So there are terrible parts about all talent shows, even the major ones. This week’s X Factor, for example, included a nasty new segment where each singer performed one by one, and some were chosen by the judges to sit in the special winners’ chairs at the side of the stage – BUT if all of a particular category’s chairs filled up and there were still singers left to audition, one of the chair-sitters who’d already been told they were through to the next round could be replaced by one of the new singers. In theory, it sounds complicated; in practice, it was brutal, and everyone – judges, contestants, viewers, the papers – hated it (except, presumably, whatever sadistic producer came up with the concept, placing viewing figures firmly above behaving like a human being). But even after this stage of the competition is over and the voting process becomes marginally less cruel, my bugbear will continue to be Louis Walsh, who to my mind is inexplicable. He’s managed some of the UK and Ireland’s most successful bands (Westlife, Boyzone, Girls Aloud, JLS), and yet he seems completely unable to recognise musical talent when it warbles at him. Innumerable are the times when the other three judges have said, ‘Hmm, I like you but you’re not right for this show’ and Louis has retorted, ‘What are you talking about? S/he’s perfect for this show!’; or, in contrast, when the other judges have said, ‘You, sir/madam, are the greatest singer since the human voice was invented’ and Louis has grumpily added, ‘I wasn’t that impressed’. In principle I support a politely challenging viewpoint, but all the time, Louis? ALL THE TIME?

Strictly, though much more jovial, also has its fair share of irritants. The music is one of these (though this may be rather a specialist grumble). I understand that the Song Choice Master wants people to hear songs they know, preferably with lyrics, but you can’t just pick any song with the right tempo and expect it to be suitable for dancing a paso doble. I mean, everyone loves a bit of Shania Twain (fact), but when was the last time you heard ‘That Don’t Impress Me Much’ and felt your feet slide naturally into a cha cha? And dancing the tango to Duran Duran? Come on, now. It’s especially distressing because it is possible to make great ballroom dancing music out of popular songs – Exhibit A: the fabulous tango version of ‘Roxanne’ from Moulin Rouge! As if that wasn’t enough, I get annoyed by the fact that I’m not allowed on the show simply because I’m not famous. I’m good at ballroom dancing, dammit!

But, all of that said, these kinds of talent shows have obviously become immensely popular and show no signs of disappearing (apart from How Do You Solve a Problem Like Maria?, sob). The key, I think, is a simple one: we like to be rooting for one of the contestants. The point was well made on Radio 4 a few weeks ago, during the programme It’s Not What You Know (which you should listen to, by the way, if only for the dulcet and delectable tones of Miles Jupp). One of the guests said that she could watch pretty much anything (motor racing, synchronised swimming, darts) as long as she had chosen her favourite competitor; it didn’t matter why she picked them (‘Sometimes I like their hair’), only that she had, and she was now invested in the programme because she had an opinion about it.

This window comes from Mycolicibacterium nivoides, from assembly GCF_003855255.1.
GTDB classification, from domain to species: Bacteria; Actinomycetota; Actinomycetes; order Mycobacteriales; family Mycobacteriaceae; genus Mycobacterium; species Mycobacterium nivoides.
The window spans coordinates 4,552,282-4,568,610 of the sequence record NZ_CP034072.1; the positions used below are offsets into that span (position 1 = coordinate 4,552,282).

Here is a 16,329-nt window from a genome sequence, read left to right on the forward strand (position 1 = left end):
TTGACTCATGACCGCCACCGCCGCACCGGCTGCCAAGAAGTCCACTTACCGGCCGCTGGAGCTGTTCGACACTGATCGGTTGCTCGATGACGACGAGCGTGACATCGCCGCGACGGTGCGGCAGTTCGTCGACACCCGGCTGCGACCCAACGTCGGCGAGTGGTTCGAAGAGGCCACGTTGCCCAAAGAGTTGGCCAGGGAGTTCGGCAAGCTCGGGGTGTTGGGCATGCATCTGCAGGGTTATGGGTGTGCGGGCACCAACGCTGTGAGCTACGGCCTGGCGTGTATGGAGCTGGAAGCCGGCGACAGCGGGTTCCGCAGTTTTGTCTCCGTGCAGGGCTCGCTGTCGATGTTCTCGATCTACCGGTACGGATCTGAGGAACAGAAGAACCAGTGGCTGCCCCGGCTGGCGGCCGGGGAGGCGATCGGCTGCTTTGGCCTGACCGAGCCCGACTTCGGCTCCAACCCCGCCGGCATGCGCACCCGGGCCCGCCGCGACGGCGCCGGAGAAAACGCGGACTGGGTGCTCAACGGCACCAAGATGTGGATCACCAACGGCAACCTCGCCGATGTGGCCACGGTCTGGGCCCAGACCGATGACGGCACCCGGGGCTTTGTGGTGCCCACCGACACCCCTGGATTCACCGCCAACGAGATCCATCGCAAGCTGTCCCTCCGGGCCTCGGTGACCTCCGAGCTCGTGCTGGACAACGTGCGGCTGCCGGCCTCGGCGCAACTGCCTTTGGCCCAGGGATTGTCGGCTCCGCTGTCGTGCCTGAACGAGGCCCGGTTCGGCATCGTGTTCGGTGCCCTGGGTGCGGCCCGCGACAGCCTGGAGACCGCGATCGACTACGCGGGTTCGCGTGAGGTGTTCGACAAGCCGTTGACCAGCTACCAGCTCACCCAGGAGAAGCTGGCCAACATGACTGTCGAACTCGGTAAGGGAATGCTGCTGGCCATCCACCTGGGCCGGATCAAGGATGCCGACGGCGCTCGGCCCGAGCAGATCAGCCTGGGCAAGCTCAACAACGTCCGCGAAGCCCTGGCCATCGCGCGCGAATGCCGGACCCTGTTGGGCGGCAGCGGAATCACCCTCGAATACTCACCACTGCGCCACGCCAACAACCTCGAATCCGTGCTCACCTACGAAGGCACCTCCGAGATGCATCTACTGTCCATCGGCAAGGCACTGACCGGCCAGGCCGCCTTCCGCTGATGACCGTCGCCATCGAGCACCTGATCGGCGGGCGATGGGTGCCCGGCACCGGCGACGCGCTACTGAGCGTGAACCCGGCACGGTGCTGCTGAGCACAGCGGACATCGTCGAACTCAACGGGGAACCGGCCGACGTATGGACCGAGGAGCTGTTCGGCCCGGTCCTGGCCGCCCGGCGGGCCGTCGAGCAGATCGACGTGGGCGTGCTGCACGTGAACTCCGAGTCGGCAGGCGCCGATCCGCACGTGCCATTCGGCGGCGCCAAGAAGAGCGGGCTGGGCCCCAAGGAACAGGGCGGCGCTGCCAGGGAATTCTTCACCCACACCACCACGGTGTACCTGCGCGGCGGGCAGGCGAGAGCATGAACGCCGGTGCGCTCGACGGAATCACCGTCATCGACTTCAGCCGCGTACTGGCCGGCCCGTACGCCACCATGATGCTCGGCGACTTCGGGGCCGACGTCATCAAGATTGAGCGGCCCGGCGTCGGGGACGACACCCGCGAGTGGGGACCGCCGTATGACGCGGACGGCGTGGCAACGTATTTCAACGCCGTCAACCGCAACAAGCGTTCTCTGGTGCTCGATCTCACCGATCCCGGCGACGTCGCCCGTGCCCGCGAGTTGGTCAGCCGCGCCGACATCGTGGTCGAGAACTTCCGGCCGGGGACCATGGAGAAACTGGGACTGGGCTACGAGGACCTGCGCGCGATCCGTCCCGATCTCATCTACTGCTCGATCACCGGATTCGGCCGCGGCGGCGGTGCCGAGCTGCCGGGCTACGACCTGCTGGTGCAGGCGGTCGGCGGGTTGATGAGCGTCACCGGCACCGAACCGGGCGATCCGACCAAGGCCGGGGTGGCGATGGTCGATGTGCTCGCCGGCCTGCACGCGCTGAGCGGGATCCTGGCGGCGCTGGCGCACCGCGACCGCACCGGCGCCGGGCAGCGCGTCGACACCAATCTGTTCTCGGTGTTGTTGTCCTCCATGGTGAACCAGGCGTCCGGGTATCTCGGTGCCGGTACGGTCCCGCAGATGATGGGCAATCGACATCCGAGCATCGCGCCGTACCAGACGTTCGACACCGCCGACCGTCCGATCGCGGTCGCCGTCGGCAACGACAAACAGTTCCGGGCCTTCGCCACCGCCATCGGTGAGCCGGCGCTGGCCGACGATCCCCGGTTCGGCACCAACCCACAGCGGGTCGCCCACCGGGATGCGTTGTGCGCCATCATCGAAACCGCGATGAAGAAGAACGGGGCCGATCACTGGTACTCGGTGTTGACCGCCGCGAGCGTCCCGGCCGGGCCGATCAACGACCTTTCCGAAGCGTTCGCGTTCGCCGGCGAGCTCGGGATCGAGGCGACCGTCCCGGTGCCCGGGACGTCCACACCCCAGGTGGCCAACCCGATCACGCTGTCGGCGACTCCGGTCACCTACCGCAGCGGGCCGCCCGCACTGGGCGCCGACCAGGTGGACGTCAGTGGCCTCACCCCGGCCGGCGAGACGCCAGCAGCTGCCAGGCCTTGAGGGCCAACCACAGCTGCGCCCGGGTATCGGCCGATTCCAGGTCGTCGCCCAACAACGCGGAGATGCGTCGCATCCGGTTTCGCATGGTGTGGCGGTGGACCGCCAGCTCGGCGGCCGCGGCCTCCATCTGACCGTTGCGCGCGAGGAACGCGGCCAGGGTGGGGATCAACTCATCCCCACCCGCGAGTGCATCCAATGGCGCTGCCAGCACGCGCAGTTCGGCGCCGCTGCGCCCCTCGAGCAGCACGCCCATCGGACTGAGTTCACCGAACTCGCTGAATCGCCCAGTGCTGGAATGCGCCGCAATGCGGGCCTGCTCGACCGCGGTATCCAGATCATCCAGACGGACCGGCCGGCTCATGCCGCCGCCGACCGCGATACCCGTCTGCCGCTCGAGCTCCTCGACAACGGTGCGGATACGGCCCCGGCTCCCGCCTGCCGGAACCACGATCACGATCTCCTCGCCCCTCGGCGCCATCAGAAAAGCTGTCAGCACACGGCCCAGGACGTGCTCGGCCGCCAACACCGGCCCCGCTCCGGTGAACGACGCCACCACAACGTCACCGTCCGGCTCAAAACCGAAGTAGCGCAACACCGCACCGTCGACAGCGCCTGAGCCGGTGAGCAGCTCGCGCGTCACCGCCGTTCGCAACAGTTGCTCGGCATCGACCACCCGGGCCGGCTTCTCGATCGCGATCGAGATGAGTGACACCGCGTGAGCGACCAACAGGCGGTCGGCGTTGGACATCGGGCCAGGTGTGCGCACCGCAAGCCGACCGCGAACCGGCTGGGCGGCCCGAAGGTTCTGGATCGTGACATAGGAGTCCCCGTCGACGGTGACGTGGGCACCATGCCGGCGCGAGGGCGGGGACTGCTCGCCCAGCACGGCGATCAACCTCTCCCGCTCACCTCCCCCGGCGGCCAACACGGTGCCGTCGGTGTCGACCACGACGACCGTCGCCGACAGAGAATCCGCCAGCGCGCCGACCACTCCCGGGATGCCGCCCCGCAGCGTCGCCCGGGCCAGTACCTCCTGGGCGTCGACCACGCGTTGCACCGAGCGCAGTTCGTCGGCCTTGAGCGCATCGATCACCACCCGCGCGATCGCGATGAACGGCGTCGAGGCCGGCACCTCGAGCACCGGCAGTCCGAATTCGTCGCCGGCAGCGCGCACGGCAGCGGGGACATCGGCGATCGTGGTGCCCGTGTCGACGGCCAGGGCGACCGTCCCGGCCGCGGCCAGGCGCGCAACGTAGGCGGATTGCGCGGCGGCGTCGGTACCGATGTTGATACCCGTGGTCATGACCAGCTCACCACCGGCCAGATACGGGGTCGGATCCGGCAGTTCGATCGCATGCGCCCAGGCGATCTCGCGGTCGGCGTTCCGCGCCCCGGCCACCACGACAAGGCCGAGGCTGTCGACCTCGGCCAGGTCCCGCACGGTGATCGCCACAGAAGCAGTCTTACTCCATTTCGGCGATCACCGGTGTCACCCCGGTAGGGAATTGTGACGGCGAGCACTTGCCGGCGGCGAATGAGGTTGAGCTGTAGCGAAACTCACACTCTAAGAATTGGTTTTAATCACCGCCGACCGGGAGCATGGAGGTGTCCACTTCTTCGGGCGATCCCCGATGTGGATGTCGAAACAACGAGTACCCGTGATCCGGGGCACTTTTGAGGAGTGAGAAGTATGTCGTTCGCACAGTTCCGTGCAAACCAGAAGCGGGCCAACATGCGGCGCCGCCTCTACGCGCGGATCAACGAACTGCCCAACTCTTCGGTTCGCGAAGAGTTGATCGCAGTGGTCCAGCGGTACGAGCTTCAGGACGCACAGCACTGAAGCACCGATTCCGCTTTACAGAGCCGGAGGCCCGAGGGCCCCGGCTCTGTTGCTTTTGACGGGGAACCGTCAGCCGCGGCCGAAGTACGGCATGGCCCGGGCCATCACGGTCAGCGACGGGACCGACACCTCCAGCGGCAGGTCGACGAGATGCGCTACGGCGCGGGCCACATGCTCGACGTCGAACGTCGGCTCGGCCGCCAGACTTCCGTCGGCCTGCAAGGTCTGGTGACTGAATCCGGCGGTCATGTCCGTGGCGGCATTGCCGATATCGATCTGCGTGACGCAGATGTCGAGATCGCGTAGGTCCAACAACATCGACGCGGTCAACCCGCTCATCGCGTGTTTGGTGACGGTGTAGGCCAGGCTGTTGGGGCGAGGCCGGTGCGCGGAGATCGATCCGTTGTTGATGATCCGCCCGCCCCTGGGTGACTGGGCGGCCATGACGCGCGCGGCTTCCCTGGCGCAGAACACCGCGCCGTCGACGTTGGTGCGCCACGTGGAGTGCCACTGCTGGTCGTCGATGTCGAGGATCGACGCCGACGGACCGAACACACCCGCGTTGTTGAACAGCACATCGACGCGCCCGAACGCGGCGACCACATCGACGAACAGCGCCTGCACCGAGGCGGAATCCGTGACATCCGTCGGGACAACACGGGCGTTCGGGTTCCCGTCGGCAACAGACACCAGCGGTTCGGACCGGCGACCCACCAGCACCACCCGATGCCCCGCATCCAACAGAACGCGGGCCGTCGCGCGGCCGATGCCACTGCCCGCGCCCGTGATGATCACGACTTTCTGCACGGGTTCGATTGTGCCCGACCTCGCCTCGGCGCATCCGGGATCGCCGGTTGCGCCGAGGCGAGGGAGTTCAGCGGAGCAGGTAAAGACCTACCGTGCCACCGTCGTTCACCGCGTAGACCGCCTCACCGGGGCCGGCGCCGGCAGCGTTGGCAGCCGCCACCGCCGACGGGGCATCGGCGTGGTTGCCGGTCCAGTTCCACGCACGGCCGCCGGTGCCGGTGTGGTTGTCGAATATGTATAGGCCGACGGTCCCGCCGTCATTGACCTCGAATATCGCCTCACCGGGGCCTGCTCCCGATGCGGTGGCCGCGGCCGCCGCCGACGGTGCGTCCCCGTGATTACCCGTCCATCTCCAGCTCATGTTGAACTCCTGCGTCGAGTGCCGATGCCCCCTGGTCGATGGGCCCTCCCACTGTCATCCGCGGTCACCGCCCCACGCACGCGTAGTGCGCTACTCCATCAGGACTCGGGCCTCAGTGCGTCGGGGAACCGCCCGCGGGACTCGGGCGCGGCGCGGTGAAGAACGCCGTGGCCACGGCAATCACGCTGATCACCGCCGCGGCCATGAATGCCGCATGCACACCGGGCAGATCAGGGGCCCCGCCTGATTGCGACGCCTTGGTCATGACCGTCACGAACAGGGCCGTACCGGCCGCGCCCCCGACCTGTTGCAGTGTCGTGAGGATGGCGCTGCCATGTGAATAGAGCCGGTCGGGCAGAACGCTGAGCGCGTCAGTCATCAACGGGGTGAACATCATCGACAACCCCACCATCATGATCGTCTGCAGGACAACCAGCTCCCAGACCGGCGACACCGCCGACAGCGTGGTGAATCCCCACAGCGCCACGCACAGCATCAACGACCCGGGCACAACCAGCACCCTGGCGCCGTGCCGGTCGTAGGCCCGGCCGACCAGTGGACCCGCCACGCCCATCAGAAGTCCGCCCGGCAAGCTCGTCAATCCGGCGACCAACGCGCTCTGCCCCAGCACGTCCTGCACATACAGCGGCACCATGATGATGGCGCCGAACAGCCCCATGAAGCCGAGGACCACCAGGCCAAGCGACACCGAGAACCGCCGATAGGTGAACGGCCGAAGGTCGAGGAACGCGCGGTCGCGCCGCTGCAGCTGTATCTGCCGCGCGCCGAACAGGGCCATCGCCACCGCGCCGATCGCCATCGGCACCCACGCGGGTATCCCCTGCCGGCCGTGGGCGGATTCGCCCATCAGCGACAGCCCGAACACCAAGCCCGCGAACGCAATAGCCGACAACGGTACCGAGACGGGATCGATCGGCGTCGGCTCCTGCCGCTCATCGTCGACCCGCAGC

So here are my choices for this season’s competitive shows. Great British Bake Off: whoever makes the best chocolate cake. Masterchef (when it returns): whoever makes the best chocolate cake. Never Mind the Buzzcocks: Phill Jupitus, because Noel Fielding wears stupid clothes. Only Connect: the Board Gamers, because the captain is the one with the funny hair from last year’s University Challenge. Relatedly, University Challenge: Exeter College Oxford, because it’s my alma mater and we never do very well, bless us. Strictly: Rachel Riley, because she’s very sweet and incredibly patient on both Countdown and 8 Out of 10 Cats Does Countdown, both of which are probably hell to work on, for very different reasons.

And now X Factor – hmm, that’s a tricky one. It would have been Tenors of Rock, because they could actually sing and were a bit different from some of the clone-a-likes thrown up in the other categories, but of course they were unceremoniously booted out during the Sadistic Chairs of Hell round because they ‘don’t represent today’s music’ (i.e. they’re actually quite talented**). Out of the girls I like Hannah Barrett, because, man, can she properly sing; in the ‘Overs’ category (without getting started on the patronising title and the absurdity of the fact that the category starts at the decrepit old age of 25), I’d be chuffed if either Lorna Simpson or Shelley Smith won; most of the boys seem identical to me (not helped by many of them singing the same songs), so I’m going to have to vote for Paul Akister; and Brick City are my favourite of the groups because they were the only ones who managed not to make their harmonies sound like kitty murder. So there we go. If/when all of those get knocked out, I guess my X Factor dream, like theirs, will be over, and it’ll be back to watching reruns of old westerns where you can confidently get behind the one in the white hat in the safe knowledge that he’s definitely not going to get voted off.

Cake, anyone?


*Does one even bake a soufflé? I neither know nor care.

** Bit of satire for you there.


Just in case you didn’t click on it earlier, this song is genuinely amazing. It will make your day. Possibly your life. Mash-ups don’t get funnier than this.